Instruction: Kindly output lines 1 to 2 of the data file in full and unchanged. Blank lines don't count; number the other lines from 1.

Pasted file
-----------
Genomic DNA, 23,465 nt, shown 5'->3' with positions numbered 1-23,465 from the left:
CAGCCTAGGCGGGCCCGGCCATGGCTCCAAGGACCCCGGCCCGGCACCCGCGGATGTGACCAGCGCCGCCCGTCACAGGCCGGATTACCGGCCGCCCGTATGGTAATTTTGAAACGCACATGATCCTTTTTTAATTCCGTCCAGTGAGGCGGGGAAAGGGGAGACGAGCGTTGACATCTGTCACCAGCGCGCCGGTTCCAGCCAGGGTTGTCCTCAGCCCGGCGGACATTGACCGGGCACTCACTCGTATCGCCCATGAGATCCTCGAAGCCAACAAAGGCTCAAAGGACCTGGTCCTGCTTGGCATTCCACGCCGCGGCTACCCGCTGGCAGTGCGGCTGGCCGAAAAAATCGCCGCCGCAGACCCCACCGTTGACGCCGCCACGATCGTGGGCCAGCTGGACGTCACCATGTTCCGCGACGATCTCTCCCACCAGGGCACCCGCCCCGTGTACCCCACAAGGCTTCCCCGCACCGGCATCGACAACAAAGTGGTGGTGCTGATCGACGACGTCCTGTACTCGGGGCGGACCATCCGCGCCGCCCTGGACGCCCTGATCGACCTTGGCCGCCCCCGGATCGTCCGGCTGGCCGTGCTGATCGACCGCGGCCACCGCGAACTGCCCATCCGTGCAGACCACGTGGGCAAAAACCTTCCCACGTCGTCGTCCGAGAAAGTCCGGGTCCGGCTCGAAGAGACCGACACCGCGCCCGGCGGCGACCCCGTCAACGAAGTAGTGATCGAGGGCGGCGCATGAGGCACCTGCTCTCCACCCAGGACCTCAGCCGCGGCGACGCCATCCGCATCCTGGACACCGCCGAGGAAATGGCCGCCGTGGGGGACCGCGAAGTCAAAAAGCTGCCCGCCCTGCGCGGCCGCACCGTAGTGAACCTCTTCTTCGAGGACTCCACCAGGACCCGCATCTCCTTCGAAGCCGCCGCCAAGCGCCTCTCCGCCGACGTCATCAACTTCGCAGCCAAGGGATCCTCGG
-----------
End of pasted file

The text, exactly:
Genomic DNA, 23,465 nt, shown 5'->3' with positions numbered 1-23,465 from the left:
CAGCCTAGGCGGGCCCGGCCATGGCTCCAAGGACCCCGGCCCGGCACCCGCGGATGTGACCAGCGCCGCCCGTCACAGGCCGGATTACCGGCCGCCCGTATGGTAATTTTGAAACGCACATGATCCTTTTTTAATTCCGTCCAGTGAGGCGGGGAAAGGGGAGACGAGCGTTGACATCTGTCACCAGCGCGCCGGTTCCAGCCAGGGTTGTCCTCAGCCCGGCGGACATTGACCGGGCACTCACTCGTATCGCCCATGAGATCCTCGAAGCCAACAAAGGCTCAAAGGACCTGGTCCTGCTTGGCATTCCACGCCGCGGCTACCCGCTGGCAGTGCGGCTGGCCGAAAAAATCGCCGCCGCAGACCCCACCGTTGACGCCGCCACGATCGTGGGCCAGCTGGACGTCACCATGTTCCGCGACGATCTCTCCCACCAGGGCACCCGCCCCGTGTACCCCACAAGGCTTCCCCGCACCGGCATCGACAACAAAGTGGTGGTGCTGATCGACGACGTCCTGTACTCGGGGCGGACCATCCGCGCCGCCCTGGACGCCCTGATCGACCTTGGCCGCCCCCGGATCGTCCGGCTGGCCGTGCTGATCGACCGCGGCCACCGCGAACTGCCCATCCGTGCAGACCACGTGGGCAAAAACCTTCCCACGTCGTCGTCCGAGAAAGTCCGGGTCCGGCTCGAAGAGACCGACACCGCGCCCGGCGGCGACCCCGTCAACGAAGTAGTGATCGAGGGCGGCGCATGAGGCACCTGCTCTCCACCCAGGACCTCAGCCGCGGCGACGCCATCCGCATCCTGGACACCGCCGAGGAAATGGCCGCCGTGGGGGACCGCGAAGTCAAAAAGCTGCCCGCCCTGCGCGGCCGCACCGTAGTGAACCTCTTCTTCGAGGACTCCACCAGGACCCGCATCTCCTTCGAAGCCGCCGCCAAGCGCCTCTCCGCCGACGTCATCAACTTCGCAGCCAAGGGATCCTCGG